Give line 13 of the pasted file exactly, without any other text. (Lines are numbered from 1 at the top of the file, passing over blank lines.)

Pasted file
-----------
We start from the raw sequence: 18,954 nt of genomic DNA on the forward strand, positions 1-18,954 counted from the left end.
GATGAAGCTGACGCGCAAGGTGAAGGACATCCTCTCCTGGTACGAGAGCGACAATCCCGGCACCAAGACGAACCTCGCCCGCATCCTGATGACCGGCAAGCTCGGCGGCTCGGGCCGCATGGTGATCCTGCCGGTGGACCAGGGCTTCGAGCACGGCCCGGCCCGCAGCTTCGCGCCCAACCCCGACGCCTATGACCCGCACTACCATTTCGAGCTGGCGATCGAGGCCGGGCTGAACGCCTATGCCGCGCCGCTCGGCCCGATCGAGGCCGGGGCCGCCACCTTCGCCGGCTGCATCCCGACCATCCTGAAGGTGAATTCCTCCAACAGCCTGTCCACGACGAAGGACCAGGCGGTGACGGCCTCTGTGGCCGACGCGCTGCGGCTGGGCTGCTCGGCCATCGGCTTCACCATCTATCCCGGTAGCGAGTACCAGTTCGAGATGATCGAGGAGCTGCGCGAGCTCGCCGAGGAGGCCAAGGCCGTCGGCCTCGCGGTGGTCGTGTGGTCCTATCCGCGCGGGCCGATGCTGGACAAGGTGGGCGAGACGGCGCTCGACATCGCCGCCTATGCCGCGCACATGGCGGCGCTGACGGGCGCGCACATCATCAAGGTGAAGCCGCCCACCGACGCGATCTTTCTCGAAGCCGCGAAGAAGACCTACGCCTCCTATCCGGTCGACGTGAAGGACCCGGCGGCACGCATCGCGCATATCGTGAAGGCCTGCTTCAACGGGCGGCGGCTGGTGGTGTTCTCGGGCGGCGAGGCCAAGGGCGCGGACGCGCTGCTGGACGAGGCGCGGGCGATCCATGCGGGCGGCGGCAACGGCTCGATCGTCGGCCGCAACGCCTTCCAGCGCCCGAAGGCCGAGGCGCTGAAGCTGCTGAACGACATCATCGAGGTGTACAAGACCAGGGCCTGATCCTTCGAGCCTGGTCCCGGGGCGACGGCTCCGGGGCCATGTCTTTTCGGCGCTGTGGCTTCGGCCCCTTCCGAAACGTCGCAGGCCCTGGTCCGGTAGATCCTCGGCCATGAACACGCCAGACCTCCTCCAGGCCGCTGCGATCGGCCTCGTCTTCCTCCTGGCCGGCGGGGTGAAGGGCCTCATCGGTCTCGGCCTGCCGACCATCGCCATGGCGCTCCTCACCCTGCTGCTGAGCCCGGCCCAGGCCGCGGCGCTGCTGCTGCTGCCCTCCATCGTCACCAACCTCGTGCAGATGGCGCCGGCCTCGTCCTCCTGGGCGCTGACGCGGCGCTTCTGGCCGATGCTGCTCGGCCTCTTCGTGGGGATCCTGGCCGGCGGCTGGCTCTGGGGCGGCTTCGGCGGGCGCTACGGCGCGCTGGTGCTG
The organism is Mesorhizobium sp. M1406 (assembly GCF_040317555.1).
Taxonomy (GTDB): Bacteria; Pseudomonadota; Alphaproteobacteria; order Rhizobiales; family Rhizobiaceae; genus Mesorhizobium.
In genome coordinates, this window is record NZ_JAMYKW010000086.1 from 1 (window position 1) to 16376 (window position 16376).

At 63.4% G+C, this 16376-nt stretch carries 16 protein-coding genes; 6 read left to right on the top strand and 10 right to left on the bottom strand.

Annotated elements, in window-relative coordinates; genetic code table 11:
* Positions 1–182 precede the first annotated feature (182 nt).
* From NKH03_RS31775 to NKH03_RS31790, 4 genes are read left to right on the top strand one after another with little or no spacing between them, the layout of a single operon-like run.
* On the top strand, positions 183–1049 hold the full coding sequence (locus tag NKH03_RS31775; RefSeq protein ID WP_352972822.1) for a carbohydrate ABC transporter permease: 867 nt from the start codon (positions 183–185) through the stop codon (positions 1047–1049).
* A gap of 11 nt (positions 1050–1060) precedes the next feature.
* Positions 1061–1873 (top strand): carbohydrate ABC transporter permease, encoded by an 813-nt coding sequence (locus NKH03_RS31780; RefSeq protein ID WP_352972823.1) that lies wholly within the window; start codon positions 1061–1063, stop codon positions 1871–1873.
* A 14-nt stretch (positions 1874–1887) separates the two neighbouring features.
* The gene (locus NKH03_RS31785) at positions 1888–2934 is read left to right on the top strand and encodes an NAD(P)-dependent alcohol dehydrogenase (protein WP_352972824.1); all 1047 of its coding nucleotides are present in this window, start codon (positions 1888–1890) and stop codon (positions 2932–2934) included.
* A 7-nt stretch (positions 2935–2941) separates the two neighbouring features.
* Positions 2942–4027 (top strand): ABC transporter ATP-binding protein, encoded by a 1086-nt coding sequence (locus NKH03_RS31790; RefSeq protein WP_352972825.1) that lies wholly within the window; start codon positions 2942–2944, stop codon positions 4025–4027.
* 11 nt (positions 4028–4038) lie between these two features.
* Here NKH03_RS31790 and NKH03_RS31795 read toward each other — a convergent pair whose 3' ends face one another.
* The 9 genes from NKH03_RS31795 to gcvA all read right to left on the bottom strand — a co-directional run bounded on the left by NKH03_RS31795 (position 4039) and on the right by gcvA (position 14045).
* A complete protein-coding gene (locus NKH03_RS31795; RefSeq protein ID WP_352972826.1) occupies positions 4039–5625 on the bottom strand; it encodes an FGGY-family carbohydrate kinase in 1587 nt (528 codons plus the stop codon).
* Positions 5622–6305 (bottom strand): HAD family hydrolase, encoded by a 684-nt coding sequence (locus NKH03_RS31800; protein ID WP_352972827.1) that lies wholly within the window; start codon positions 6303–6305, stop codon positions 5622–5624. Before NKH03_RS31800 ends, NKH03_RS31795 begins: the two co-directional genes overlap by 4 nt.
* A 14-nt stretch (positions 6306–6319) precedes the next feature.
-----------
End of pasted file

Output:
* A 14-nt stretch (positions 1874–1887) separates the two neighbouring features.